For years, Ubuntu and its parent company Canonical has been pursuing a single dream: One operating system and one interface, Unity, for PCs, tablets, and smartphones. That dream is now becoming a reality.
It's only now that this plan is coming into focus for those who don't follow Ubuntu like a hawk. As Mark Shuttleworth, Canonical and Ubuntu's founder said at OSCon, the major open-source convention held in Portland, OR, "Convergence is the core story. Each device is great, but they should be part of one family. On any device you'll know what you're doing. One device should be able to give you all the experiences you can get from any one of them."
That's easy to say, but how do you do that? Jono Bacon, Ubuntu's community manager, explained how Canonical is making this happen at an OSCon session.
Bacon said, "Unity is all about getting rid of the computer. Its focus is helping users focus on content."
That's one reason why Unity has proven so unpopular with Linux power-users. For these users it's all about the power to customize the operating system and interface at as low-a-level as possible for the job at hand. That is not how ordinary people see an operating system and it's a major reason why Ubuntu Unity is more popular with new users.
What does Bacon mean exactly? Well, for starters, the interface should "show controls only when necessary and those controls should be responsive to what you're doing at the time." For example, if you're watching a video, the only visible controls should be ones such as pause, fast-forward, and rewind. Even then, these controls should only be visible when you want them.
Next, says Bacon, "Unity uses the same patterns across different devices. We want to make sure that those patterns can be used by our app developers across platforms." In other words, when you write an app, whether you use Ubuntu's native Qt Modeling Language (QML) or HTML5 for its interface, it's going to look and act the same no matter where it's running.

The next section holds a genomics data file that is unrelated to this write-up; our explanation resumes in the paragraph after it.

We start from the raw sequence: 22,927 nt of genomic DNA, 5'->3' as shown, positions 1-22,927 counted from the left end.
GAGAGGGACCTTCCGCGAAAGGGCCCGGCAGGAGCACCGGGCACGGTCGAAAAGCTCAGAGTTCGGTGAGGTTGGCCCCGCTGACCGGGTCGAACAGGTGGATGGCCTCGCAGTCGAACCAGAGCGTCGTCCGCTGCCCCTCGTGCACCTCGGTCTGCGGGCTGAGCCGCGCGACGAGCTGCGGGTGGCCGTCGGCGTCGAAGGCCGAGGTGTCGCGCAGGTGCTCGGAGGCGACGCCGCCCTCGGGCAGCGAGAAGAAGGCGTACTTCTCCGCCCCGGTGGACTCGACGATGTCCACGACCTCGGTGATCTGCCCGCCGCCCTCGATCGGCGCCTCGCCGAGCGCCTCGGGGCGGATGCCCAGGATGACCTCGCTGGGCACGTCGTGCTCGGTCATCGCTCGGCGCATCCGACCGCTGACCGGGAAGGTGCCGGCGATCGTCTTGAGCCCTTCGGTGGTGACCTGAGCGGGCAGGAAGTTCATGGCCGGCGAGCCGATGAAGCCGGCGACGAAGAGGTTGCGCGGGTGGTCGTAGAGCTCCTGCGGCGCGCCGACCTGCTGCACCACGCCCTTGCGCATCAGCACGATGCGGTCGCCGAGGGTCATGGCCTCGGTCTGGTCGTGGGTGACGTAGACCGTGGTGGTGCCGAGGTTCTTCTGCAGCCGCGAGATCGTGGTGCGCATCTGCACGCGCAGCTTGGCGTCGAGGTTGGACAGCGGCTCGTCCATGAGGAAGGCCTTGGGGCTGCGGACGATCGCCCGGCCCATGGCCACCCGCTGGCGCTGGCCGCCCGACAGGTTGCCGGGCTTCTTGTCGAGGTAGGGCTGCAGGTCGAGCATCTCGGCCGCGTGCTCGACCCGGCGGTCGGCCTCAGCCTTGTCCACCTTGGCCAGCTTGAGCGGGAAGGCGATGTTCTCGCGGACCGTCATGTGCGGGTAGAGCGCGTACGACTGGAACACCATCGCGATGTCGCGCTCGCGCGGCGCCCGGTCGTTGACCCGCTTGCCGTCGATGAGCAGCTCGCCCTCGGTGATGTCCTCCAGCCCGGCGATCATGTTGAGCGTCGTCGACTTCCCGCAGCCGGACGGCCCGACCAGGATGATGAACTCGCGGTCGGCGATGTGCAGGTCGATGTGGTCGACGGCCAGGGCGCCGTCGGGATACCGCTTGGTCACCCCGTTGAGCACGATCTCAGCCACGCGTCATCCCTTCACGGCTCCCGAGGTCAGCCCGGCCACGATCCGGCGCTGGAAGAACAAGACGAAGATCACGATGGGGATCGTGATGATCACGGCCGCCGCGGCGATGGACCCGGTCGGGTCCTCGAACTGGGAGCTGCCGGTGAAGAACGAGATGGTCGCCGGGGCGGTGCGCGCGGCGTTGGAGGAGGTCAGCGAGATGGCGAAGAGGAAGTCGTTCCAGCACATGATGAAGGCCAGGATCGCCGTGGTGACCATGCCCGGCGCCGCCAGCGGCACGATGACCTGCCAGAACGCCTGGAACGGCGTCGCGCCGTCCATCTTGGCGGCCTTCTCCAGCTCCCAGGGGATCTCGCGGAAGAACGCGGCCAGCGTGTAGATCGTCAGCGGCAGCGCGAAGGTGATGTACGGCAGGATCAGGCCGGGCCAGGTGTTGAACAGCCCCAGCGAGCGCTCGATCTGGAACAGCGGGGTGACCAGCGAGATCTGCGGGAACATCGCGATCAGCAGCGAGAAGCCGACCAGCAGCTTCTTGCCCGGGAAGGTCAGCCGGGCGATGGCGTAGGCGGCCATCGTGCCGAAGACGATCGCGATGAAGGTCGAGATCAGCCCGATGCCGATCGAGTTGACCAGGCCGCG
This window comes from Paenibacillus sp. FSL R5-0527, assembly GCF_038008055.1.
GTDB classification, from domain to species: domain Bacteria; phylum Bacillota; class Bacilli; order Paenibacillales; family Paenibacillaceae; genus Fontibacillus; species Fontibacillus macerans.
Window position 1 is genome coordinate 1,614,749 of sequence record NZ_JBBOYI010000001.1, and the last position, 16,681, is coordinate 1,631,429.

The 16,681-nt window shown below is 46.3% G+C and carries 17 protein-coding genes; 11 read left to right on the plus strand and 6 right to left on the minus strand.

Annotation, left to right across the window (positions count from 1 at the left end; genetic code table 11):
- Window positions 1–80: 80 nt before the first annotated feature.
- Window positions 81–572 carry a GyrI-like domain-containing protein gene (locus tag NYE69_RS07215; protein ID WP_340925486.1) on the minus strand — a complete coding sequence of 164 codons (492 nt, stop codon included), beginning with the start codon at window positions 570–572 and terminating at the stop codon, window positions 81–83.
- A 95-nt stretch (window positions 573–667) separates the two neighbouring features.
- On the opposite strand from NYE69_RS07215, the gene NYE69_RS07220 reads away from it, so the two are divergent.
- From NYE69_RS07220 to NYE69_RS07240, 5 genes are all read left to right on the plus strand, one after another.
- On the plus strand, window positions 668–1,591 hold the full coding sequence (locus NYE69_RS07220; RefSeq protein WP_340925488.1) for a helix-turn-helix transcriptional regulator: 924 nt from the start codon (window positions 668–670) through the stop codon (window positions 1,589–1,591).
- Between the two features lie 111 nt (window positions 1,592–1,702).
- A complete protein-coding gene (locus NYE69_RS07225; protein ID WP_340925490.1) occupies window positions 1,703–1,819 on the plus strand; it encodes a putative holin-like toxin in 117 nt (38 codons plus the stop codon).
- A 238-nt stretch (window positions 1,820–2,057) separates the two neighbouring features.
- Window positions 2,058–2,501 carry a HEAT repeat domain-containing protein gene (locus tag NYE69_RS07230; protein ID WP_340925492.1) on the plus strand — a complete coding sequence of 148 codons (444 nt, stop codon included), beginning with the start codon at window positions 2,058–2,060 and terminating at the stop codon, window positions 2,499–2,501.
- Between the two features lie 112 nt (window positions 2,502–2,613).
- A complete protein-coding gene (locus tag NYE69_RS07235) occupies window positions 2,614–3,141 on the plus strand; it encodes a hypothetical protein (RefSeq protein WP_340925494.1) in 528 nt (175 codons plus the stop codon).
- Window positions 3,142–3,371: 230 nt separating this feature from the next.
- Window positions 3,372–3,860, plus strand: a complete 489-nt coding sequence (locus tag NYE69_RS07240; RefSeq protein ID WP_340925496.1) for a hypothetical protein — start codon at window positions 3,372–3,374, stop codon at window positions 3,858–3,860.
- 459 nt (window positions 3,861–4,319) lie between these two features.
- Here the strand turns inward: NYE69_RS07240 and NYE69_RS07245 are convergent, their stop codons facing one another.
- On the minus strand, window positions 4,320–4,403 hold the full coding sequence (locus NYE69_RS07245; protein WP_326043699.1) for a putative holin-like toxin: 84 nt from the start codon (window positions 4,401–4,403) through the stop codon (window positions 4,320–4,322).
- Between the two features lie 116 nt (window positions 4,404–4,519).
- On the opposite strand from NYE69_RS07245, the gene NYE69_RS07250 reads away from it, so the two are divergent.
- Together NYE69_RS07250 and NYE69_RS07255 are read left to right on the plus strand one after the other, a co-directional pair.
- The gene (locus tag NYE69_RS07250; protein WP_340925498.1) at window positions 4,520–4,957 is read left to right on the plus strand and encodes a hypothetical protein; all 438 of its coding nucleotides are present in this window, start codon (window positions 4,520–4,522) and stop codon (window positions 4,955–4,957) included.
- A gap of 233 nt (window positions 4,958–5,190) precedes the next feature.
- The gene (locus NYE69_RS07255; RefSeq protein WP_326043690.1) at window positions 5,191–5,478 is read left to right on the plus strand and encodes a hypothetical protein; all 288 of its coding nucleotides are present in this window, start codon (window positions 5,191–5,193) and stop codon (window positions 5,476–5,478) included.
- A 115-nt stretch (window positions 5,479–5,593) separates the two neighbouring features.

Bacon continued, the idea is to "focus on elegance. We don't want to clutter it up with buttons and widgets. We want beautiful, elegant devices." For example, "on a smartphone or tablet, you only need three buttons—power and audio up and down and you really don't need the volume controls."
Instead of buttons or on-screen icons, Unity uses the edges of the display. Specifically, the top of the screen is used for indicators and settings . The left edge holds the Launcher, which is a bar of icons that's similar to the Mac OS X dock. On the bottom edge you'll find the controls for the app that's currently on the screen. Finally, the right edge gives you access to multi-tasking functionality. To access any of them from a touchscreen you simply swipe from the edge to the display's center. With a mouse, you move to the edge of the screen, click, and pull to the center of the screen.
You see the point? It all looks and works the same regardless of the platform.
Besides providing a consistent look and feel for Ubuntu users, Bacon also said the idea is to avoid the kind of interface fragmentation that's afflicted Android. "My wife and I both had Android phones and they gave us two entirely different experiences," said Bacon. "We're avoiding that."
Can Canonical pull this off? Well, technically, they already have. The bigger question is: "Will the device vendors and carriers let them do it?" According to Bacon, they will. "They can have branding designs and their own selection of apps in the Launcher, but the edge interface look and work will remain the same."